I am supposed to meet Diana at 7 pm in front of the theater and we plan a quick dinner at a place closeby before the chamber music concert at 8:30 pm. She has to leave her group early and walk back by herself to the meeting place. (Instead of my usual proof-reading and editing, I will take over from Jim here and add a bit about my afternoon.) The Reggio approach is very well known in the States, and there are 3 schools in DC which have modeled themselves after Reggio. I've visited one of them at Peabody ES, and also heard presentations at conferences, so although I've missed all the lectures, I hope I'll have enough background to make sense of what I see. The infant-toddler center I visit is called Arca (as in the Ark) and it's fantastic. We're met by the "pedagogista (the director) and the "atelierista" (sort of the main art teacher), and with the services of a translator, they tell us about the school. Then we have an hour to walk around and observe, and then another hour for q and a. The space is striking, in accordance with their philosophy of light and transparency and communication. The respect for the children is also apparent, and the materials and supplies are wonderful. Recycled items, things from nature, paper and paints are all displayed in the most appealing way. On the walls are panels with words and photos documenting the children at work, and the art that is everywhere is all the children's. There are commercially made blocks and toys but nothing commercial on the walls. Art is the means by which the children's learning is expressed and it is amazing. I am blown away, and can't wait until tomorrow when I go to a school for 3, 4 and 5 year olds, and where the children will be present.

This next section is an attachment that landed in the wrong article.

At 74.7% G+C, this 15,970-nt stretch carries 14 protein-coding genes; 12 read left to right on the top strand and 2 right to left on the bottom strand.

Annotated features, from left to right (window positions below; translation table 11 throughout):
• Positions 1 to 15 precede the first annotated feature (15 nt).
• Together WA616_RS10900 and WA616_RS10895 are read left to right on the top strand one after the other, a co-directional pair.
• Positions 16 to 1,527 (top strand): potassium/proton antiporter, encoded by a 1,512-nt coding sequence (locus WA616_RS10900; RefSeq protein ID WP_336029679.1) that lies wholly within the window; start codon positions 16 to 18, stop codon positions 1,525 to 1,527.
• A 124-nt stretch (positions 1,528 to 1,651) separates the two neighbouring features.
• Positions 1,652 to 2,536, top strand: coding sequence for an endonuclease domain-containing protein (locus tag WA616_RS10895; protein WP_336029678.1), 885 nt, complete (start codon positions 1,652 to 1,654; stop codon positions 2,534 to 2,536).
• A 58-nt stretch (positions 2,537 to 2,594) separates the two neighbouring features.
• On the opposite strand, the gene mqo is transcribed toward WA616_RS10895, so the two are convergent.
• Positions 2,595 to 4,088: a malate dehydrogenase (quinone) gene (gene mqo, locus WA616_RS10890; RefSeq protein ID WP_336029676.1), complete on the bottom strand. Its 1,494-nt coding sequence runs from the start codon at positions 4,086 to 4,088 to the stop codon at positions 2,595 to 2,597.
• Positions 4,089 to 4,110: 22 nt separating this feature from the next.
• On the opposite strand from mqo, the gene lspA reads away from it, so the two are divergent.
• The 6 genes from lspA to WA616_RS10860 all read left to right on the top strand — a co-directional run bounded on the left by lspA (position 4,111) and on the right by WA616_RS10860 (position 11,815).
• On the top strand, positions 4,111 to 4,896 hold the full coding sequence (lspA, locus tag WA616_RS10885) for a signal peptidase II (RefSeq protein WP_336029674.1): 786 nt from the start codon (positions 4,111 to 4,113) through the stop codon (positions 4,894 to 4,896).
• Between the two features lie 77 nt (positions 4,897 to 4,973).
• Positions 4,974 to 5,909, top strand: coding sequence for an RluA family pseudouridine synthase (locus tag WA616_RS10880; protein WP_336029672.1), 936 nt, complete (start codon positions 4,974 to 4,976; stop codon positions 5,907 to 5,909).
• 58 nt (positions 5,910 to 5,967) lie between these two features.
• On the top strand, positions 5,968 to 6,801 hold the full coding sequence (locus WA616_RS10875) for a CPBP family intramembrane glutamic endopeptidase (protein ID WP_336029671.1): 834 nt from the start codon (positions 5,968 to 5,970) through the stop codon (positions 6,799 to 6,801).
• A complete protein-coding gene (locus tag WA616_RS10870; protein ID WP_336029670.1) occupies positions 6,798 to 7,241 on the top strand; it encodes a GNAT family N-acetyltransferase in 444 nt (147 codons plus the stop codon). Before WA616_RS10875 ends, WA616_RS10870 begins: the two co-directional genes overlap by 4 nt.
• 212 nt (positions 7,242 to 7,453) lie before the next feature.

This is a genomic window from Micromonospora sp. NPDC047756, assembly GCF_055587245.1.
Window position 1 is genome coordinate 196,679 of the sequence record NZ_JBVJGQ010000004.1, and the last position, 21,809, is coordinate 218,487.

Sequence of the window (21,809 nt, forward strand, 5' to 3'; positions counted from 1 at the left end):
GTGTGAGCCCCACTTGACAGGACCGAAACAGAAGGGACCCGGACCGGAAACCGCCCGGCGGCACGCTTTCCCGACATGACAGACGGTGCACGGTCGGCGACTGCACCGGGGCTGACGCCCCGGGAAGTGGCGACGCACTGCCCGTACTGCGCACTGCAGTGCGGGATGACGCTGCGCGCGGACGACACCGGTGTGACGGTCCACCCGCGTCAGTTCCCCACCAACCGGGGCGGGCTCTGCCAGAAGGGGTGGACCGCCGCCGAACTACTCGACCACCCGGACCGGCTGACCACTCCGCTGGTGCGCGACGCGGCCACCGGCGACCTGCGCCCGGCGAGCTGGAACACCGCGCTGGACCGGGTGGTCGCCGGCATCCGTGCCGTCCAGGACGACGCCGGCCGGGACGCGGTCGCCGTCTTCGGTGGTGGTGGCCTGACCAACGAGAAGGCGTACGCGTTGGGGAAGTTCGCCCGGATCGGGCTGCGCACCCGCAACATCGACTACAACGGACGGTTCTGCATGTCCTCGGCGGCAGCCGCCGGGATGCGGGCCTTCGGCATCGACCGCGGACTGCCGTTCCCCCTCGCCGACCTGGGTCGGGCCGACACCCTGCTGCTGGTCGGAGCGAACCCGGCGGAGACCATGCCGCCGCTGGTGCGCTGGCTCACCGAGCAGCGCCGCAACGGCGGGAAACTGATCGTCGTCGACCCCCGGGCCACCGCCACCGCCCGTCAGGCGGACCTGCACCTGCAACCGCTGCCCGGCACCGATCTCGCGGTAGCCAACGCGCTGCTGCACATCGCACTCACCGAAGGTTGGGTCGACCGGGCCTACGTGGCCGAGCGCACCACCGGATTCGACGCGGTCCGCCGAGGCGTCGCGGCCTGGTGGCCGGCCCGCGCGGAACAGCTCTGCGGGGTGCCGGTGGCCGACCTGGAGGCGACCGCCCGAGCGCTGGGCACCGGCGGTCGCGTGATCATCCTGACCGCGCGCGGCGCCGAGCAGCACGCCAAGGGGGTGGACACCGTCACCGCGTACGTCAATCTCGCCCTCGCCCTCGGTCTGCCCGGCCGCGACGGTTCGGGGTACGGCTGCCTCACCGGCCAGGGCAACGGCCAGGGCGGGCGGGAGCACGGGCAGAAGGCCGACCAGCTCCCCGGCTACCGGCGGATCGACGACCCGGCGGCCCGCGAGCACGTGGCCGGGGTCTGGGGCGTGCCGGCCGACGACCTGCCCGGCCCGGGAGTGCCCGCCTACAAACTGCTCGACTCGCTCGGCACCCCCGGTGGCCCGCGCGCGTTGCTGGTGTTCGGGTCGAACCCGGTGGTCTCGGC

Our dinner at Boiardo's, a pizzeria-restaurant in one of the arcades near the theater, is fine. We are the first customers and we are out well in time for the concert. Diana has spaghetti Vesuvio (with little tomatoes - the name perhaps implies hotness, but it wasn't) and a veal piccata and I have a Neapolitan fresh pasta with clams and a plate of delicious spinach (cooked with a nice amount of butter). Diana's perfectly ripened pineapple is very refreshing and the house white wine is pleasant. It is a quick walk across the piazza to the theater.

The Teatro Romolo Valli was built in the mid-19th century and is modelled on the traditional theaters in Italy....five tiers of box seats rise straight up from the orchestra floor. The decorations are ample with lots of gilt, an elaborate chandelier hanging from the ceiling and a lavish painted curtain on the stage. We sit in a center box, with 3 others, giving us a good view of the performers. The acoustics are very fine. The music is mixed....the Mozart flute quartet is pleasant, the Dvorak string quintet is slightly boring but the Mendelssohn octet is altogether wonderful. The violinists and the violists play standing up (the cellos get to sit down) and the first violinist and the first violist (both attractive young women) dip and sway and dance along with music--adding another dimension to the experience. We are very glad that we were able to attend.

A couple of notes....since it was raining, lots of people are carrying umbrellas and the theater gives out long plastic sacks to hold the wet umbrellas. And there were a good number of Americans in the audience...many of them from the Reggio study group that is in town for the week.

Tomorrow Diana spends the whole morning at a school and then we leave from southern Tuscany.